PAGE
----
Pre-Columbian Era

Prior to 1513

Feather holders. Date unknown. (photo by Roy C. Craven, Jr.)

300 million years ago

From a wonderful book by Professor Barbara Purdy, we learned that about 300 million years ago, Florida was located 50 degrees south of the equator. Dinosaurs roamed, but bones have never been found because they are buried under thousands of feet of limestone. About 4 million years ago, Florida abounded in horses, camels, elephants, rhinoceros and the saber-toothed tiger. Florida has changed many times, from a generally-dry savannah to a sub-tropical climate with fresh water easily found. At the end of the last Ice Age about 14,000 years ago, the ice began to melt, and in the ensuing 10,000 years, sea level rose 300-400 feet. Florida was reduced in size by nearly one-half during that period, and all of the Native Americans who had lived near the coast, retreated, over thousands of years, inland, leaving remnants of their civilization buried under sand and silt 20-40 miles offshore.

It has been believed for many years that the first humans came to the Americas across the “land-bridge” from Asia about 14,000 years ago. Some of the latest and still-controversial research presents evidence that humans were in Florida during the last Ice Age, perhaps 20,000 or more years ago. An object has been found in Florida that is 14,000 years old, which may be the oldest expression of “art” ever found in North America. Objects found, including pottery and weaponry, are beautiful, but their existence is unknown to most laymen. In Purdy’s book, Indian Art of Ancient Florida appears photos of objects that are 1000-2,000 years old. Unfortunately, these objects are not seen by most Floridians and visitors. The History Council will popularize the knowledge of ancient Floridians with a small booklet, in layman’s terms, that includes key reference dates and some photos. Since most Florida coastal natives disappeared from history sometime between the “first contact” and the southward immigration of northern tribes about 200 years later, there are no local tribes (as there are in many places in the western U.S.) to carry-forward the telling of their history. Archaeologists and anthropologists can help us to try to tell their story for them.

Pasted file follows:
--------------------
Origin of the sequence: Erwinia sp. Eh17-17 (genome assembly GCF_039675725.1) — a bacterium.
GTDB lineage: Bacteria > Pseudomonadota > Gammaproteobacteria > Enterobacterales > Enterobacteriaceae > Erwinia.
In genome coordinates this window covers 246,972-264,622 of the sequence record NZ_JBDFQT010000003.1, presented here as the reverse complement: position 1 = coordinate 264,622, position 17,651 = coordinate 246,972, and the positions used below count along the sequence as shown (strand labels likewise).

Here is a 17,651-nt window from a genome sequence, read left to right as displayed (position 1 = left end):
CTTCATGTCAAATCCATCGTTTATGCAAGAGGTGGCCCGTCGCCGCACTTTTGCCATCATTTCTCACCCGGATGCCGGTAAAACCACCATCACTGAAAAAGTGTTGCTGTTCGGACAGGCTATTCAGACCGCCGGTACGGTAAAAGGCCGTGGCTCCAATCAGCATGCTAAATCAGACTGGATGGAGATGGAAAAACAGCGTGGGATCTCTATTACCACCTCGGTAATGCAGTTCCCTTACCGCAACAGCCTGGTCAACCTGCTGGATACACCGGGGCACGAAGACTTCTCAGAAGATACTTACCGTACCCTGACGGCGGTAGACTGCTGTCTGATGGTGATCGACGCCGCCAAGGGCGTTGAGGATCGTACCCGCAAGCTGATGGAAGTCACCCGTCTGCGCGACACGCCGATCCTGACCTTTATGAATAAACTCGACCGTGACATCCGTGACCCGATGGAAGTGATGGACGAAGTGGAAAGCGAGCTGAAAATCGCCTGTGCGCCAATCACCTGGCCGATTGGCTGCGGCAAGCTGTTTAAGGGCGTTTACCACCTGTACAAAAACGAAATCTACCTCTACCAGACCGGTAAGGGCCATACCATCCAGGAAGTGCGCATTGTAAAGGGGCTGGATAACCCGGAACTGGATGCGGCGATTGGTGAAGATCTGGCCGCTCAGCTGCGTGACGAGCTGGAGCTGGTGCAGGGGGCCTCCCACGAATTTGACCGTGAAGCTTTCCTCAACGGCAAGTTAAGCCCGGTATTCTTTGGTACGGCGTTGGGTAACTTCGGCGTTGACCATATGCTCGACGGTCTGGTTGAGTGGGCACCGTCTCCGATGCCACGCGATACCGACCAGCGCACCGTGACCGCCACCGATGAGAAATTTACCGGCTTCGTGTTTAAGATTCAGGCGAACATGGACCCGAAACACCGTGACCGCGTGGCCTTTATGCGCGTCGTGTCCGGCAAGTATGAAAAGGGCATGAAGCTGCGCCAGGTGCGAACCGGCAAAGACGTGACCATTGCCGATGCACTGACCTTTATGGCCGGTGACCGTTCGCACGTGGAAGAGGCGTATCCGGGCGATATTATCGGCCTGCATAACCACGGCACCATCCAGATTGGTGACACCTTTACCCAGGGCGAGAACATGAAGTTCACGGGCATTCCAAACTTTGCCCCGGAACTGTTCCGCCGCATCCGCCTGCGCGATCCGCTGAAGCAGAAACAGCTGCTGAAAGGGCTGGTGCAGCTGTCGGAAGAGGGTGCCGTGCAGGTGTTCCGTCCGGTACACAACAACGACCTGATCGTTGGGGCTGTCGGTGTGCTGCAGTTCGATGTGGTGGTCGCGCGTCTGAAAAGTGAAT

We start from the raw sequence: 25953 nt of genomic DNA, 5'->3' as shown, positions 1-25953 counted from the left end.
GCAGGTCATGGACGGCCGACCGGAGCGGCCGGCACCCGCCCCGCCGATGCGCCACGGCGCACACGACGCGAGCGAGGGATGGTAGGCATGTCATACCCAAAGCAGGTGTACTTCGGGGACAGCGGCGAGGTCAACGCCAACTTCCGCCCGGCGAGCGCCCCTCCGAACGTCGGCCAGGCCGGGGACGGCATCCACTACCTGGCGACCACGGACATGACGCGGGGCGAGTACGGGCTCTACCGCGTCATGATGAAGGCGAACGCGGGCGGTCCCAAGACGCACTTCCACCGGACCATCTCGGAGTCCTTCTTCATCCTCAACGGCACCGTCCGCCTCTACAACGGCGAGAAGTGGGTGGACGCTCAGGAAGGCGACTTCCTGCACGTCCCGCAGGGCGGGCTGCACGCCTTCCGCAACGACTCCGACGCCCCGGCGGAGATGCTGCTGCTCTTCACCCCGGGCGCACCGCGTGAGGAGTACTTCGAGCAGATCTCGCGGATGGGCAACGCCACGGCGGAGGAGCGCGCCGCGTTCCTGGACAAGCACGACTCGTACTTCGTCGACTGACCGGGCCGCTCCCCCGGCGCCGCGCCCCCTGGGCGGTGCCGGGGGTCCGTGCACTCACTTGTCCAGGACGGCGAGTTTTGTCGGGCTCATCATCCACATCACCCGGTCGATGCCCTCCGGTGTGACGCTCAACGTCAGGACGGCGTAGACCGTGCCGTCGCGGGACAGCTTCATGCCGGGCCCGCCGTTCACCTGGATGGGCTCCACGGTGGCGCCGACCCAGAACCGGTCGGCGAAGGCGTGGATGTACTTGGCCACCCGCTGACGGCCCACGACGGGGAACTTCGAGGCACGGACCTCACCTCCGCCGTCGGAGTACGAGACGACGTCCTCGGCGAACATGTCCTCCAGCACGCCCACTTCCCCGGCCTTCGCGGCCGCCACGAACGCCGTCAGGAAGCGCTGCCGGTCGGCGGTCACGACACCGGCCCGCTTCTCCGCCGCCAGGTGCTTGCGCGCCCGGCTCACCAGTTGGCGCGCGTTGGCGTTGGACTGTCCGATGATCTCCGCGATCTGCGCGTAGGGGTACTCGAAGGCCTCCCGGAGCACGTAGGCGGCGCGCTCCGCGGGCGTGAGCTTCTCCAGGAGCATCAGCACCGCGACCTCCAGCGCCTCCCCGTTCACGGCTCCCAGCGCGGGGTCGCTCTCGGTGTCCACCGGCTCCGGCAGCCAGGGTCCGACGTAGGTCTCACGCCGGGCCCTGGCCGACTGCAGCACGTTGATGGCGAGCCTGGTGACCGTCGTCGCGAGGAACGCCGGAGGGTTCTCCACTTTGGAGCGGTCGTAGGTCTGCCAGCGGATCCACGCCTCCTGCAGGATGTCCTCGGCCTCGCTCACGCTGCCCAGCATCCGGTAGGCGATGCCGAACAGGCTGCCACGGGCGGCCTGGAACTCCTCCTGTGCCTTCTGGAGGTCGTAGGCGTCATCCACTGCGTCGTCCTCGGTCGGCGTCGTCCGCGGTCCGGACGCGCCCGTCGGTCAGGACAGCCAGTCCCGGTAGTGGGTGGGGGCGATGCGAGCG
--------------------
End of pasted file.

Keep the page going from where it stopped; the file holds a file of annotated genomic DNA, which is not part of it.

Pictured Left – Incised bottle with effigy bird feet and human hands. Wilson Mound, Old Myakka City, Sarasota County. Ca. A.D.1350-1500. Ceramic. Private collection. (photo by Roy C. Craven, Jr.)

Pictured Right – Eagle totem. Fort Center site, Glades County. Ca. A.D. 200-600. Florida Museum of National History, Gainesville. (photo by Roy C Craven, Jr.)